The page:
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Can Stress Inhibit Your Fertility?

Can Stress Inhibit Your Fertility?

couple talking to a fertility doctor

Once you’ve decided you’re ready for a child, nothing can be more frustrating than the months going by and failing to receive a positive pregnancy test. After you’ve tried the internet remedies, your mother’s suggestions, and spent a little time crying in the bathroom, you’re probably at your wit’s end. But what if the problem was a lot easier than you thought? A common piece of advice from websites and girlfriends alike is to avoid stress—but could that really be what’s causing your uterus to act up? Before you rush out to sign up for yoga classes, however, it is worth taking a closer look at the truth behind this common tale.

What are the theories about stress and fertility?

There are two prevailing theories about why stress would affect fertility. The first would be the effect of stress on the delicate balance of hormones that cause ovulation. The pituitary gland is responsible for triggering the hormonal reaction women experience each month that ends in an ovary releasing an egg. Intense stress can disrupt these important hormonal messages, and can cause delayed ovulation or an anovulatory cycle, which is a complete lack of ovulation for a particular cycle. If the cycle is delayed, it can be difficult for a woman to predict when the egg is actually being released, unless she is closely charting. If there is no egg when the sperm arrives, it is impossible for any conception to take place. There is also some discussion about how stress might effect the ability of a fertilized embryo to implant in the uterus.

The second theory says that stress can cause practical problems. When a couple is facing a stressful situation, they tend to be less enthusiastic about being intimate, which in turn lessens the chances that they will conceive.

What does the research say?

The research conducted on the issue has revealed mixed results. Some studies have shown strong indications that stress and difficulty conceiving are connected. For example, a study conducted in Boston studied 100 women, divided into two groups, who were undergoing IVF treatments at a fertility center. They studied the rates of pregnancy among those who underwent only the fertility procedure compared to the second group, who had IVF treatments in conjunction with a stress reduction program. Once those in the second group had undergone at least half of their stress reduction program, 52 percent became pregnant, compared to 20 percent of the group who did not have stress reduction.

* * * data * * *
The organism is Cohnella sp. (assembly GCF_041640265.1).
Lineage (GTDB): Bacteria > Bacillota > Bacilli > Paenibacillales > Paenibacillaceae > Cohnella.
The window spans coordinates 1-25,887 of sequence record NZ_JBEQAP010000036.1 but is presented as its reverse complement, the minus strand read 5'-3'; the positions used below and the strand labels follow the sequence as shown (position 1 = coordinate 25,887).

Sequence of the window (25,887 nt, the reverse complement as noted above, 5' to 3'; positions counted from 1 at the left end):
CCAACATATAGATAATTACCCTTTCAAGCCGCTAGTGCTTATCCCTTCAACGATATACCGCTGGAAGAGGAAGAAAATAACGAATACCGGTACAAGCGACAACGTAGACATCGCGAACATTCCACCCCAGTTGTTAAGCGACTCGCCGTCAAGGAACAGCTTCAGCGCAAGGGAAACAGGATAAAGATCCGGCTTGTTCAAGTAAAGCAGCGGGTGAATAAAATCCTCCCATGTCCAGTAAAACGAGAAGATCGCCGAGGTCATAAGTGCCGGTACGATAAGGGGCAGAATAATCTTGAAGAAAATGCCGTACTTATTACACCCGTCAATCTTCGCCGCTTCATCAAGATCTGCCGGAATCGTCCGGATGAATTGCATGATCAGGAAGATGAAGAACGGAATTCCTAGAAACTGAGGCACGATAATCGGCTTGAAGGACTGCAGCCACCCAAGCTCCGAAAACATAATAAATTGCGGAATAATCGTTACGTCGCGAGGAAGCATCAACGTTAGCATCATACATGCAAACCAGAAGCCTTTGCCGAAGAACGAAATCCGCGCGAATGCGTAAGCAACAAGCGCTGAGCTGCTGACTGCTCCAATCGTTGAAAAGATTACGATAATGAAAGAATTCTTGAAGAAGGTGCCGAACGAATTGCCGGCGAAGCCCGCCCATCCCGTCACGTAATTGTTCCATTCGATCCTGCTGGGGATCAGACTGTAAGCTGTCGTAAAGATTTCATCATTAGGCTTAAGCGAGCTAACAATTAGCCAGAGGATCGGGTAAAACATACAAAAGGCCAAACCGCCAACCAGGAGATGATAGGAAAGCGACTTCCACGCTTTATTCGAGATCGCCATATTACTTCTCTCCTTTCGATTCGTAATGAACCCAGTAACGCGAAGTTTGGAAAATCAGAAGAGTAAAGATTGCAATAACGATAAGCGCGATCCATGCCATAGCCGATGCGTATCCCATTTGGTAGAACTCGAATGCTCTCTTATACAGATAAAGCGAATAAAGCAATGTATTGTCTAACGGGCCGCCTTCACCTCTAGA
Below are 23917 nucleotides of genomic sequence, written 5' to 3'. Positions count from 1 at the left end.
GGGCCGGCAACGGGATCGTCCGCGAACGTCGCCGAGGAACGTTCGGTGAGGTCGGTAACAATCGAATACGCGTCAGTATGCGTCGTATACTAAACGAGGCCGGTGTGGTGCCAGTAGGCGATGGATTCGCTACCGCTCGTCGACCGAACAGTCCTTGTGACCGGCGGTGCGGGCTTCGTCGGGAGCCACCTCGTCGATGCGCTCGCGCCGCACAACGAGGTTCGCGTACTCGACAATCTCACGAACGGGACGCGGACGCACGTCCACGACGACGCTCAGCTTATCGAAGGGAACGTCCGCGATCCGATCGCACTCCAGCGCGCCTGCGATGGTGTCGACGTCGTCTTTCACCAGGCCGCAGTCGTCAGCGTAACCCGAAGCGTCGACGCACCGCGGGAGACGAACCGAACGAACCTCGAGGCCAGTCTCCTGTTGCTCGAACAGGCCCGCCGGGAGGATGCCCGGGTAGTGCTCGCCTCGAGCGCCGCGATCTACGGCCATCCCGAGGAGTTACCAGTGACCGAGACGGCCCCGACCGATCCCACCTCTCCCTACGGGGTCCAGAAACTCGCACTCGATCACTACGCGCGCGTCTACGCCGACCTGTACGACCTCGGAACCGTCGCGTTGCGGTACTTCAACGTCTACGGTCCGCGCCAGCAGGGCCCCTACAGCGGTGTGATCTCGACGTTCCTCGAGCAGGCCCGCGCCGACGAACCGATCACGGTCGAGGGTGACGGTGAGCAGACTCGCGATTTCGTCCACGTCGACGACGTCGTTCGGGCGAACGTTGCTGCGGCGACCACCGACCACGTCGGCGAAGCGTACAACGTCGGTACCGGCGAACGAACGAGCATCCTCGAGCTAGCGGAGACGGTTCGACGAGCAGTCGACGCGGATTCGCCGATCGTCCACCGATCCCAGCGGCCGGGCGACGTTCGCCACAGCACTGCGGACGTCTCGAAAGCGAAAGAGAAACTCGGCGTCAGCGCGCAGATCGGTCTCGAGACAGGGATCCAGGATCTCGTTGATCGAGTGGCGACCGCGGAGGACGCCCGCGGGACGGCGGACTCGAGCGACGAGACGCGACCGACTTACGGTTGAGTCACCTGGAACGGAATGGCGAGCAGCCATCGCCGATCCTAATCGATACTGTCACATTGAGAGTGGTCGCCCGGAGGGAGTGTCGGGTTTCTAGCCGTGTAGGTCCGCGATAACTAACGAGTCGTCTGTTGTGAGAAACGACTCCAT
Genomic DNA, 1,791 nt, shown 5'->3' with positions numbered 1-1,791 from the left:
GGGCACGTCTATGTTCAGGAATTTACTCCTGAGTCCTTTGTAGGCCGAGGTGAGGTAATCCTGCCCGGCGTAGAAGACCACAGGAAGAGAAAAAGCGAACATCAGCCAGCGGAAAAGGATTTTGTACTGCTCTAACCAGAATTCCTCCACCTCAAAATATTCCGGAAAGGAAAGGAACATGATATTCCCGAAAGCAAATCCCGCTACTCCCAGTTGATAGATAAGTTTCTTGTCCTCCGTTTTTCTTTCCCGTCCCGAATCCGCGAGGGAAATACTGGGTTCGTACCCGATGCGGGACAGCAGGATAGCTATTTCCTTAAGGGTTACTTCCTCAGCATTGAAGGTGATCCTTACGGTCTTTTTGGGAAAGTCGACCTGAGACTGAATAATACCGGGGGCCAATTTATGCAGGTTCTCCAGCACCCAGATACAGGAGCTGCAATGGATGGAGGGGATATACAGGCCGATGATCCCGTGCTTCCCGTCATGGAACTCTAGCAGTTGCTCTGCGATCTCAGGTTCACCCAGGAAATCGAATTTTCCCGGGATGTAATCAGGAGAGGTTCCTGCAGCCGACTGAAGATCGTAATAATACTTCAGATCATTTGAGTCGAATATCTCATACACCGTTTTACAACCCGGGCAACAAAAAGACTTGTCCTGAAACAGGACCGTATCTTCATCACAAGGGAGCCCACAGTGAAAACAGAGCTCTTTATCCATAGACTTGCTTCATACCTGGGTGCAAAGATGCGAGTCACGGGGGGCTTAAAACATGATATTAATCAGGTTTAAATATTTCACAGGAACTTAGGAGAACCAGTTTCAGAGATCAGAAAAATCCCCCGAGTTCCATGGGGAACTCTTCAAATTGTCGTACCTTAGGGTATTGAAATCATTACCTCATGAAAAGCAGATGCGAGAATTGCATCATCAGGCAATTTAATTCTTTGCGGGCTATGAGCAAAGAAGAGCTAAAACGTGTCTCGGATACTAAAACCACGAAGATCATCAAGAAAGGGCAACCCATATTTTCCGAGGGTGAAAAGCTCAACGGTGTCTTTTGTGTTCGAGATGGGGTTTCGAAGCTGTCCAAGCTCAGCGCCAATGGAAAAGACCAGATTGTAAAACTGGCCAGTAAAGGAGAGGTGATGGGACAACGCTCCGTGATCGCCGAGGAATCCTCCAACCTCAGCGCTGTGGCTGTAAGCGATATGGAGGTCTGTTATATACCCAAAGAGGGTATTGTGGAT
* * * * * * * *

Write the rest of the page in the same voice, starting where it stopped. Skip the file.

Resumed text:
On the other hand, when Danish researchers sat down and reviewed thirty one studies that analyzed the relationship between stress and conception, they concluded that psychological factors only had a minimal effect on rates of conception. Overall, the research seems to have mixed results.

What should women take away about the relationship between stress and fertility?

It is important for women and their partners to never allow themselves to blame the woman for the lack of conception because of a perceived or genuine failure to control personal stress. Some researchers point out that women have been able to conceive under extremely stressful conditions, such as war or even rape. This means that stress does not automatically indicate infertility. It also does not mean that eliminating stress will not mean an immediate return to fertility.

On the other hand, stress does cause higher levels of cortisol, and studies have shown its effect on ovulation in various animals. Those who study the female reproductive system believe that this translates to women as well. Anecdotal stories are everywhere, detailing couples suddenly conceiving when they had finally relaxed and stopped worrying about the situation.

Couples who are struggling to conceive should definitely work on lowering their stress levels. Although the research is not conclusive, stress can be detrimental to relationships and overall health of everyone involved. Doctors agree that women should aim to be as healthy as possible both to aid in conception and to help them have the best pregnancy and delivery as possible.

How can women naturally improve their fertility?

  • Learn how to chart their monthly cycle, which can help pinpoint the best times for intimacy around ovulation
  • Get to a health weight, as those higher or lower than the healthy range tend to have difficulties conceiving
  • Improve their health, meaning reduce stress, avoid excessive alcohol and caffeine, eat well, and quit smoking
  • Avoid some common lubricants, even water-based ones, such as KY, which can limit sperm mobility

Reducing stress is a common piece of advice given out to women hoping to become pregnant. The truth is that the research is mixed on how much of an influence a person’s psychological state actually influences their fertility. Some studies have indicated a strong relationship between the two while others are less concrete. Those looking to increase their odds of pregnancy should focus on improving their overall health, which includes working to reduce stress. As always, come visit with us if you have questions about your own level of fertility and if stress may be a factor for you.